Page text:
Geopolitical conflicts and wars have been affecting access to the Internet since the Internet became more formalized and in a way, industrialized. This project focuses on “economic sanctions”, their effect on access to the Internet and the value of interconnectedness without discrimination.
Because of its history, the Internet and access to it were always affected by geopolitical conflicts and wars. Once it became widely accessible to consumers, however, the Internet became subject to trade sanction regimes in the US and Europe and possibly elsewhere. There are debates about whether sanctions are effective for changing States’ behavior and what can be effectively sanctioned. As the Internet is a relatively new industrial area, this project proposes to adopt a systemic approach and document how sanctions are currently applied to the Internet, why there have been previous attempts not to apply sanctions to the Internet, whether contemporary problems necessitate application of sanctions to the Internet, and what a desirable outcome might be for sanctions and Internet access in the future.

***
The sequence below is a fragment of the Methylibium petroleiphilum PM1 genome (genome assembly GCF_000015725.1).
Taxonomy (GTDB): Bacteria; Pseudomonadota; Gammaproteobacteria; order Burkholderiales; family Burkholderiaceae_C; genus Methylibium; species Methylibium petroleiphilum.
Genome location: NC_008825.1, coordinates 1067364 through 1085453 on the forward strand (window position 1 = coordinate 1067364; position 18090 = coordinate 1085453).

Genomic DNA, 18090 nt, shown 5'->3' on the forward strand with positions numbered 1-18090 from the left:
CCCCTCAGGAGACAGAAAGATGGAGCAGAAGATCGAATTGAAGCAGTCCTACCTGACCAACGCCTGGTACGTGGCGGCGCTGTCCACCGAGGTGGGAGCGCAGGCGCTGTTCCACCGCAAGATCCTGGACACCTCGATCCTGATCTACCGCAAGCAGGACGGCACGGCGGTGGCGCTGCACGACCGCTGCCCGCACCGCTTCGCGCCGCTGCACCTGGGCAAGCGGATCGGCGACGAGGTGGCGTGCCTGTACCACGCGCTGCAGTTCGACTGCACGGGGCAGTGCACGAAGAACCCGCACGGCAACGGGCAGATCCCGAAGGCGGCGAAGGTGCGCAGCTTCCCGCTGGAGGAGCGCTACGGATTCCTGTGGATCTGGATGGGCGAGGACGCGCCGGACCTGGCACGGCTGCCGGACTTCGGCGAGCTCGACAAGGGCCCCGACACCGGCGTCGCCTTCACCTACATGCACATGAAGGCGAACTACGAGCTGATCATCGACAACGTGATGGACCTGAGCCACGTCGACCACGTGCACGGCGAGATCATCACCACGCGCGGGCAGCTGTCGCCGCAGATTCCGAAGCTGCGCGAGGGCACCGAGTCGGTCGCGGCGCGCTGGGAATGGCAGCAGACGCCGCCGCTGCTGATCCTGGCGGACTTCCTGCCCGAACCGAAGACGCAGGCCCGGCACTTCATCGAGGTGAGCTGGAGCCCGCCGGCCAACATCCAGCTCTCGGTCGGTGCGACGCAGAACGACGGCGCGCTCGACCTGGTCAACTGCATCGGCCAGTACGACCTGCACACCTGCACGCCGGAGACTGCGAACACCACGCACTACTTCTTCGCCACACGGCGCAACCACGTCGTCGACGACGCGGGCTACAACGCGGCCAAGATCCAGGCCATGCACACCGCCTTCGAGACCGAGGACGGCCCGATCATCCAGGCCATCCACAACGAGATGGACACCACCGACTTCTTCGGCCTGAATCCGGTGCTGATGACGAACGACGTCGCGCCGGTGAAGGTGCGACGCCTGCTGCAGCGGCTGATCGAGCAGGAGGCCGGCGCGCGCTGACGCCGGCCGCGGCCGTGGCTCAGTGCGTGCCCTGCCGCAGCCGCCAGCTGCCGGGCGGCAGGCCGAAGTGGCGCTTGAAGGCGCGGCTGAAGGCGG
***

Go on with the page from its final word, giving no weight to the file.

We will use interviews, desk research and analytical narratives to provide a background on how sanctions have directly or indirectly affected access to the Internet.
- Policy solutions: considering past sanction exemptions, what are the potential pathways to arguing for policies that can diminish the impact of sanction on access to the Internet but at the same time help governments achieve their sanction goals.
- Strategies for compliance with sanctions while keeping the Internet global: the research discovers why businesses over comply with sanctions and how the risk strategies can change to maintain provision of services while still being in compliance with sanction rules.
- Institutional changes: the research will also look into whether we need institutional and governance changes in Internet governance organizations in order to maintain interconnectedness.